How to be more attractive to women

04 May, 2007

Early results from a new survey have produced the headline : Shoppers Who Use Off-licences Love Them . So how do we attract more of them?

T he 2007 SOLTrack study from HIM - which works with retailers and suppliers to grow category sales based on moment-of-truth customer feedback - interviewed 2,500 customers across more than 150 branches of Threshers, Bargain Booze, Wine Cellar and Oddbins.

Customer satisfaction ratings are high - more than eight out of 10 across all criteria, including friendly service, fast service, product range, promotions, availability and value-for-money, and ratings continue to grow year on year.

People who shop at off-licences are very loyal to the ir store - these shoppers buy half of their entire alcohol purchases from the one main preferred off-licence. Three quarters say their off-licence is their main source of alcohol purchases.

So, with seemingly happy customers, how do off-licences attract new ones? With only 12 per cent of the UK population using an off-licence in a typical week ( HIM Sector Track study), the first question retailers and their supplier partners must ask is who they are not attracting.

Off-licences as an industry are not ­attracting more women now than they were a few years ago.

Only 13 per cent of off-licence shoppers are "up-market" - AB social classification - compared with 26 per cent UK average. Only 7 per cent of shoppers are over 65 years of age.

So should off-licences target more women, more up market customers and older shoppers? They seem like a good first step ... providing the industry knows what is likely to appeal to these target consumer groups.

To say women don't buy beer (or men don't buy confectionery) is very wide of the mark when you compare the purchases made by both sexes. Women spend almost as much per trip and visit their off-licence 2.5 times per week on average.

Availability is key

Product availability has become the number one priority for shoppers in this channel.

With only 2 per cent of shoppers saying they failed to buy an intended item this year, we believe the answer is more to do with accessibility and visibility than empty shelves, acknowledging that shoppers will often be quick to blame availability even when we know the product is in stock in the store.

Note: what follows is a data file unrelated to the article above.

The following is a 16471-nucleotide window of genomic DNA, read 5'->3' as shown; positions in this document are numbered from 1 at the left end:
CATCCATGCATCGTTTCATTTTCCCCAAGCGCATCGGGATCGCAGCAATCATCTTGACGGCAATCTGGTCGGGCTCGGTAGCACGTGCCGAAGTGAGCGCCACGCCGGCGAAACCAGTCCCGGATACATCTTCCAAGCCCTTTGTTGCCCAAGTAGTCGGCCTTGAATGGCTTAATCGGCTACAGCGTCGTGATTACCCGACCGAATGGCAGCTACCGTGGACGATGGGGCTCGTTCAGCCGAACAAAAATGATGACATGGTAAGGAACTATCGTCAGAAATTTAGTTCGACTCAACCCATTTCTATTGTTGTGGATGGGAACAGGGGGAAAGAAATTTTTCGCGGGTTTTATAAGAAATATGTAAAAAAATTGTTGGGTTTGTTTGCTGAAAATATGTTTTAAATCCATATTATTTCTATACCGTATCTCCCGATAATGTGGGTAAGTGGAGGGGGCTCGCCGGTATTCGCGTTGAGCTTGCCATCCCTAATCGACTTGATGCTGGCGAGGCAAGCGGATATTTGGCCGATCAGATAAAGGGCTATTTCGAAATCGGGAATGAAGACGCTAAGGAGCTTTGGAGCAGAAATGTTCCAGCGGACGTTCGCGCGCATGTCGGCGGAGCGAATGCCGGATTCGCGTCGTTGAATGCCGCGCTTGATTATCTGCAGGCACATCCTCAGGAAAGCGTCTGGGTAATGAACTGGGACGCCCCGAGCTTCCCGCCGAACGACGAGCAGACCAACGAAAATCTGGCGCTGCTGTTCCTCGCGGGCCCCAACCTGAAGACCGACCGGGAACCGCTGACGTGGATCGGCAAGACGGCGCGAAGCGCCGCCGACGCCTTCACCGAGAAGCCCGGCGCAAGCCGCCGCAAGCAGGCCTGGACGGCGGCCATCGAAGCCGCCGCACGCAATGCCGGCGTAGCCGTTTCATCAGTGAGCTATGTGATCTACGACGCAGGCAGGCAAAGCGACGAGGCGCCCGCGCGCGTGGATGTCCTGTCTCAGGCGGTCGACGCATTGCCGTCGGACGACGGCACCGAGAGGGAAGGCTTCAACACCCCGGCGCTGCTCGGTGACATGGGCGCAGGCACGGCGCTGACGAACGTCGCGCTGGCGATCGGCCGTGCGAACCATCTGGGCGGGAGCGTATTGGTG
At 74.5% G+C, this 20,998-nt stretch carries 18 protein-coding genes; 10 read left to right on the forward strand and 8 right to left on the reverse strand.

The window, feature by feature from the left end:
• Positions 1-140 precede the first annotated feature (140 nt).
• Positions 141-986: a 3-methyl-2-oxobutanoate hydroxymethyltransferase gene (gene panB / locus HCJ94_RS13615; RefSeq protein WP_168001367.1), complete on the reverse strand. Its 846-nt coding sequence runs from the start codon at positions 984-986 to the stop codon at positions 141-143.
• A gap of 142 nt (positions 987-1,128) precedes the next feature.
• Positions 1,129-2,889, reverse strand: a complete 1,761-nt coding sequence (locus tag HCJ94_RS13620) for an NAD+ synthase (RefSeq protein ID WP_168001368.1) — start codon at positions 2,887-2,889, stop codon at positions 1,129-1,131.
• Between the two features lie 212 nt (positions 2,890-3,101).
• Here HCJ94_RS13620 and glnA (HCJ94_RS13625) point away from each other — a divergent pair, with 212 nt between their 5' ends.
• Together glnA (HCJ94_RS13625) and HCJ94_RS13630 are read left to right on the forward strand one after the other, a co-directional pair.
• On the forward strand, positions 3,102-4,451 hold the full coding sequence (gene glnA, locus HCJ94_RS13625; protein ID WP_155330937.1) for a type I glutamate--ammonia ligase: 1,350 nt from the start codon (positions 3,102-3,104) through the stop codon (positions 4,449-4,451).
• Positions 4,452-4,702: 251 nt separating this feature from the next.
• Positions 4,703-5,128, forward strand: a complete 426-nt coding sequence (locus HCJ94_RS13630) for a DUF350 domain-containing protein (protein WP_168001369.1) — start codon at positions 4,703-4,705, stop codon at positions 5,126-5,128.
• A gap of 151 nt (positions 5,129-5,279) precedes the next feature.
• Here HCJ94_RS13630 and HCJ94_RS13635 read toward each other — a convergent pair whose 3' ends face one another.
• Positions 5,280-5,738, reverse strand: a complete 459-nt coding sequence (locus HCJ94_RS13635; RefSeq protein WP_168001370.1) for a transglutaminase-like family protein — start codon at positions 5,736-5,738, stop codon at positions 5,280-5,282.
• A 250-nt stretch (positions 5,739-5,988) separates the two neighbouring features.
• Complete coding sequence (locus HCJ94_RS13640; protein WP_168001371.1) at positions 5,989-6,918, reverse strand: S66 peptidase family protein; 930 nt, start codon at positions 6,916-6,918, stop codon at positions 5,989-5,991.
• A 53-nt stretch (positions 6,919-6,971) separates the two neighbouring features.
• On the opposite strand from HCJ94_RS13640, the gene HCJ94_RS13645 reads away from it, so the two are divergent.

This theory is backed up when we learn that 90 per cent of shoppers going into an off-licence expect to be able to find what they're looking for quickly and easily - but on departure only 70 per cent found what they were looking for.

Suppliers and retailers need to review merchandising and signage but from a consumers' angle - how easy is it to shop the shop?

Ultimately, it comes down to listening to and understanding your customers, embracing change, focusing on retail execution and delivering with passion.

If you would like to find out more about this year's SOLtrack findings, please contact Tom Fender at HIM on, or telephone 07802 336 333.

Try something different today

From our ongoing customer tracking programmes, we believe off-licences may have some success if they introduce the following:

Chilled "ready-to-drink-now" availability guarantees

"We will always have ice available" guarantees

Wide r product offering - encroach into convenience?

Integrate into the community - are off-licences really part of the community?

More premium products - don't play the price game. Offer more. Offer different

Services. 20 per cent of c-stores' traffic is for services

Glassware promotions - well communicated

Leaflets - local catchment area leaflet drops to improve frequency of visit, trip spend and promotion penetration

Big night in - doing all to exploit this mission?

Extend offer to food service, e g chilled/frozen pizza

Wine tasting. Themed days/week

Written recommendations/manager's choice

Spirits in main flow

Better display for soft drinks, confectionery

Sell add-ons - cards, flowers, bottle bags, gifts.

Bookmark this

Site Search


Rosé tinted glasses

I was asked recently what I thought the biggest change had been in wine fashion in the past five years. My answer was unequivocal: sales of pink wines. From being a niche that expanded and contracted with the sunshine, rosé has subtly but steadily become a stalwart of many merchants’ ranges, with Provence firmly at the top and asked for by name.

Click for more »
Upcoming events


Is blended Scotch overshadowed by single malt in retailers?

  • Yes
  • No
  • Don't know